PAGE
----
Nasal allergen challenge in clinical practice – A real life study

Publication date: Available online 10 July 2017
Source:Alergologia Polska – Polish Journal of Allergology
Author(s): Maciej Kupczyk, Kamila Malewska, Aleksandra Pyziak, Aleksandra Szostakowska, Piotr Kuna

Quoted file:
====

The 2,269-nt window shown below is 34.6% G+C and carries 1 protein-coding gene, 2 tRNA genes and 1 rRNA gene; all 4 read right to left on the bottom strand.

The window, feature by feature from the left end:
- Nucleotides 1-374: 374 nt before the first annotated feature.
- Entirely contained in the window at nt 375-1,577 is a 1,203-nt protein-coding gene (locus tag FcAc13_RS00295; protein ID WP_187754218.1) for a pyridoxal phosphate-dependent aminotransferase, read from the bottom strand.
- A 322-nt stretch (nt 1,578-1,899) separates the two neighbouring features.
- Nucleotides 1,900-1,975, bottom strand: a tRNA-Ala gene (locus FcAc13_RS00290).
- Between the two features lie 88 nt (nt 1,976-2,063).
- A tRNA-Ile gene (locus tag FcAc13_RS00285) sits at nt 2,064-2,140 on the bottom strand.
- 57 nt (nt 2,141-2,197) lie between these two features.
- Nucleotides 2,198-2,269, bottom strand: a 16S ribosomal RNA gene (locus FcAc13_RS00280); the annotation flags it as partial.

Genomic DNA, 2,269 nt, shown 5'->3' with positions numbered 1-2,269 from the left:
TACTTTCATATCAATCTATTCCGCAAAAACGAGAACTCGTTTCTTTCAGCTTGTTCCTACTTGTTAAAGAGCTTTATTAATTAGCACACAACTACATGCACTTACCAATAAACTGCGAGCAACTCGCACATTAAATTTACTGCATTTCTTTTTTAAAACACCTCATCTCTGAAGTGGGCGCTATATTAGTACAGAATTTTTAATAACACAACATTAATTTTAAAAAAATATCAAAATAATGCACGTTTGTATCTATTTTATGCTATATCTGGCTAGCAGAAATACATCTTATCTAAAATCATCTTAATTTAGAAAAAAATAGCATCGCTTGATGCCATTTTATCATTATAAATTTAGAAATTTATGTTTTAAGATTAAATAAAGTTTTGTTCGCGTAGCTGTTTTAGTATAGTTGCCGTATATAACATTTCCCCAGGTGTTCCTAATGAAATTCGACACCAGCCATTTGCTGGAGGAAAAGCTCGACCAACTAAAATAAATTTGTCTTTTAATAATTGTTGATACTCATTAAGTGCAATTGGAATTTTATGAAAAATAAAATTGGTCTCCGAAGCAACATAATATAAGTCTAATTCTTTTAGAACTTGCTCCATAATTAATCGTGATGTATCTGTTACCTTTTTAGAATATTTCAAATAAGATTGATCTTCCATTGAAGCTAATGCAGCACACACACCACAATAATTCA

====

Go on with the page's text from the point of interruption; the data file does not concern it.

Nasal allergen challenge represents, together with skin tests and specific IgE, one of the basic diagnostic tools used in allergology. The goals of the study were to evaluate types of allergens used, the clinical picture of the challenge, and its safety in our daily clinical practice. In total 136 challenges in 109 patients were analyzed. The study group included 60 women and 49 men, with an average age of 34 years. In 15 patients (13.8% of the study group), apart from allergic rhinitis, bronchial asthma was also diagnosed. Eighty-two patients (75.23%) were challenged with 1, and 27 subjects (24.77%) with 2 allergens. The majority of challenges were performed with house dust mites (58 challenges, 42.6%), followed by Alternaria, mugwort, grasses, birch, hazel, and alder. The clinical picture mimicked the symptoms reported after the natural exposure to the specific allergen. The mean score after the allergen challenge in the group with the positive result was 154.95 points (p<0.05 vs control solution), and in those with negative challenge 36.67 points. Side effects after the challenge, including itchy throat, cough, dyspnea and facial pruritus, were reported by 21 patients. None of side effects was serious or required any medical intervention. Among evaluated factors only female sex (OR 3.59, 95% CI 1.33–9.68, p=0.012), but not diagnosis of asthma, 2 challenges per day or the type of allergen used, was associated with a higher risk of adverse events. In conclusions, nasal allergen challenge represents safe and valuable diagnostic tool in our clinical practice.


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